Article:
MPs back UK100 proposals in Green Finance Report

People like investing in places and people they know. This truth, somewhat overlooked in much discussion about the barriers to investment that will help us stop catastrophic climate change, underpins some important recommendations in the report by the Environmental Audit Committee into Green Finance.

While exploring the recent stalling in clean energy investment, the committee identifies a number of specific proposals that can help unlock the green finance that so many insist is available but is not flowing. And investment in place and in communities features strongly. Why? Because the transformation of our energy system can’t simply be done by “grand projets” of the old school. Instead local, integrated projects that bring together a range of proven technologies in one place are key to a successful transition to a fossil fuel free economy.

Successful and resilient energy systems in the future will be decentralised for a couple of reasons. Heat and transport will necessarily be decarbonised locally. Moving around and heating buildings happen in a specific place: national standards and policies will make this possible, but local decisions will deliver. Furthermore as more electricity is generated locally (by wind, sun, tidal or hydro) it will be closer to where it is used. Electric vehicles won’t just consume power but can store it too. Storage will enable renewable generation to be used when it is needed not just when it is generated, and smart systems will enable consumers to be savvier about when and how they use energy too.

But big investors like a big project: it is no surprise that offshore wind and solar farms have taken off as costs have dropped. They are only part of the picture however and unless and until local integrated clean projects are at scale and de-risked there are still barriers to success.

UK100, the network of UK cities committed to 100% clean energy by 2050 has skin in this game. The local leaders that make up our network want to be able to transform their communities into ones that not only are protected from the unavoidable impacts of irreversible climate change but also develop the jobs, skills and industries that clean energy offers. Our Report “Financing the Transition” is echoed by the Committee in its recommendations to build capacity in local government and the need for development capital for projects to be “investor-ready”.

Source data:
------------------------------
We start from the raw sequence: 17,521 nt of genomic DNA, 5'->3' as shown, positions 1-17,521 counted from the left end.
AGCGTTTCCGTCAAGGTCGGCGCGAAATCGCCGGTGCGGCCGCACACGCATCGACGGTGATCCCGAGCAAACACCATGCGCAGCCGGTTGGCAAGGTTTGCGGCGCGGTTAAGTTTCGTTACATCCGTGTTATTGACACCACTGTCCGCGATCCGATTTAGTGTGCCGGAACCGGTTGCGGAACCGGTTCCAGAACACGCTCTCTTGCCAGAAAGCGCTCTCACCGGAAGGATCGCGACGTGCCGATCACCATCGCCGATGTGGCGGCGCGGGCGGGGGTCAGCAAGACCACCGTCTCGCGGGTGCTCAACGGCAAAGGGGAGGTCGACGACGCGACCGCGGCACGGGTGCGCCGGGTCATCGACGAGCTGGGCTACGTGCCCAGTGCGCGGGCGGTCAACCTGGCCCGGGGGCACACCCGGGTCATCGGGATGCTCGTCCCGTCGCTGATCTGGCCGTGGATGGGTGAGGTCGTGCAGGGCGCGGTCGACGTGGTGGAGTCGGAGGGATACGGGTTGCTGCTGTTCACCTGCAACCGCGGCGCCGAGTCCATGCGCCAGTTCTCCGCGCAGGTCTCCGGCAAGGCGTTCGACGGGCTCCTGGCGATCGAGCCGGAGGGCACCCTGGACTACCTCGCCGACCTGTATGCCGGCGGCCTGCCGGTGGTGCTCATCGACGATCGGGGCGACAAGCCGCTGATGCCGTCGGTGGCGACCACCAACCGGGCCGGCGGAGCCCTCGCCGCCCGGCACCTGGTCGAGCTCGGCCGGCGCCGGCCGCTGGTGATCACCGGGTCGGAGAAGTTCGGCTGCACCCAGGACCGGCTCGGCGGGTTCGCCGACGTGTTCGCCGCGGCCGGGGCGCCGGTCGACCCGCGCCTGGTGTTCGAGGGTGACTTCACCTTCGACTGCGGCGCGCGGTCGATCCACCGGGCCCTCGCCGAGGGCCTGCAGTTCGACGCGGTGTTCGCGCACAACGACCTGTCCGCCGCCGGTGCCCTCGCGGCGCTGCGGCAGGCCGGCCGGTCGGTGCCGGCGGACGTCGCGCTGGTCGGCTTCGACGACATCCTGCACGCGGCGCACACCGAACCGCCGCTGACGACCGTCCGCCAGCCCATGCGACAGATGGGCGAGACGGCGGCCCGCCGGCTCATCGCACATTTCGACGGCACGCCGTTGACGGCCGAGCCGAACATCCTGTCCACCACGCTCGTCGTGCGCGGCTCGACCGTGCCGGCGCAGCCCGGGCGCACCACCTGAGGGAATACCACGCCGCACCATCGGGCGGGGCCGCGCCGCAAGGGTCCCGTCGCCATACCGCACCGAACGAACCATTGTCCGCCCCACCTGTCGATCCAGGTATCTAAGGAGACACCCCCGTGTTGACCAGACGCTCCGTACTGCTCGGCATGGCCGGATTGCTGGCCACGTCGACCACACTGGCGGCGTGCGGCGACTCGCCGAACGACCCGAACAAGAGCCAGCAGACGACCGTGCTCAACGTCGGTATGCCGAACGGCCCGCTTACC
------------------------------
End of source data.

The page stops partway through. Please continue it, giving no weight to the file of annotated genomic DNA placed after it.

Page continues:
Local Authorities are well-placed to lead on the cleanup of our energy system: they have policy levers in a number of sectors which need new cleaner and smarter forms of energy, from social housing and building standards, to public transport, licensing, regeneration and planning.

UK100 has good examples of the kind of innovation that is needed. Nottingham is one of our leading members, developing subsidy-free community energy in private housing developments (Project ScEne), as well as energy efficiency projects that pay for themselves and tackle fuel poverty in low-income neighbourhoods (the EnergieSprong model). Peterborough made the most of Feed-In Tariffs to supply solar panels to residents and generates income to protect frontline services: a key driver of innovation as local government finances continue to be tight. Leeds Hydrogen project has the ambition to decarbonize heat in the city.

Many of the ideas that local authorities are developing are based on proven technologies, but are seeking scale and the right business model in order to attract investment. The innovation that is required is in finance, not technology. This is less a challenge for engineers now, and more for developers and investors.

The Report by the EAC outlines a number of changes that have happened recently that might be behind the stalling of clean energy investment, from the premature end of the Renewables Obligation, the reduced Feed-In Tariffs, to the cancelled the Zero Carbon Homes policy and cancelled the £1 billion Carbon Capture & Storage competition.